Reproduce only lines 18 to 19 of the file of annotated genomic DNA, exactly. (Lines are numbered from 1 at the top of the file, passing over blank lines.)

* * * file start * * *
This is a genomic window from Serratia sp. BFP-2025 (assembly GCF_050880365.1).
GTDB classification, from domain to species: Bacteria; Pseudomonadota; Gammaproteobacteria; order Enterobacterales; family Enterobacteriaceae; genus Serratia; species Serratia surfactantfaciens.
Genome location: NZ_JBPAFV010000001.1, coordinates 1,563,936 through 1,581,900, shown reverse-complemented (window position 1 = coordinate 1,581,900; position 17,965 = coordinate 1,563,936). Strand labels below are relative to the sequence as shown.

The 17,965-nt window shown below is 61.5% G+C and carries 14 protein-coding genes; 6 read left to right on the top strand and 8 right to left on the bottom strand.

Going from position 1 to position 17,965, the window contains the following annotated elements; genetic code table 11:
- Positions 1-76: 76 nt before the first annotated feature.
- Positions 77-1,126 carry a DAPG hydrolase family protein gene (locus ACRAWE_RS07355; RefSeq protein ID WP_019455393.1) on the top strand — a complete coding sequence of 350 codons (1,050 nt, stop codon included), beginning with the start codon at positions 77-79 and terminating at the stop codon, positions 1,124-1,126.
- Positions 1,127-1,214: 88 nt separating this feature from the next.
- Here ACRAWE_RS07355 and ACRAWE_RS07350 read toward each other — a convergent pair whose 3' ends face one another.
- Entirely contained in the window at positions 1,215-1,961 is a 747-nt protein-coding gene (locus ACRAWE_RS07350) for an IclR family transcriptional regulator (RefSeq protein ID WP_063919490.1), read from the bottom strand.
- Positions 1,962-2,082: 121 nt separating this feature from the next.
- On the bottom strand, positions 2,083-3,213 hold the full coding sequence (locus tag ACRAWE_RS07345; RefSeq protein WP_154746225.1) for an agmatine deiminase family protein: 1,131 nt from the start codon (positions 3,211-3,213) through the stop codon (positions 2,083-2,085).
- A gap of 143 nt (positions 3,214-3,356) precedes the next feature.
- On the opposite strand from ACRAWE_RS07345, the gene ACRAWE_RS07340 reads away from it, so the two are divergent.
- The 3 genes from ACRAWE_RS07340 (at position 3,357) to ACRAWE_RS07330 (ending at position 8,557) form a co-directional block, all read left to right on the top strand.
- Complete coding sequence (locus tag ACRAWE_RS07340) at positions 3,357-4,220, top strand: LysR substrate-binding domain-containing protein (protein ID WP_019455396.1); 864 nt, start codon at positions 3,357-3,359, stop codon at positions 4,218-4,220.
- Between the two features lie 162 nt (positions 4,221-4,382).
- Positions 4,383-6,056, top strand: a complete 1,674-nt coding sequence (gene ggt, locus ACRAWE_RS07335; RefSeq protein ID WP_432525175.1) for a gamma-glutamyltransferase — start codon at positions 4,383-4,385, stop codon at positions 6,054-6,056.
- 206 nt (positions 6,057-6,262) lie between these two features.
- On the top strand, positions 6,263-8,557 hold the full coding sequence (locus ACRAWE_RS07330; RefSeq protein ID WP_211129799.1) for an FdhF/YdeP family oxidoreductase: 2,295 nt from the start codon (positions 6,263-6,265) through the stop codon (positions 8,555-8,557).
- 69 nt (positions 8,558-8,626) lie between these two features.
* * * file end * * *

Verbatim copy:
- Positions 4,383-6,056, top strand: a complete 1,674-nt coding sequence (gene ggt, locus ACRAWE_RS07335; RefSeq protein ID WP_432525175.1) for a gamma-glutamyltransferase — start codon at positions 4,383-4,385, stop codon at positions 6,054-6,056.
- 206 nt (positions 6,057-6,262) lie between these two features.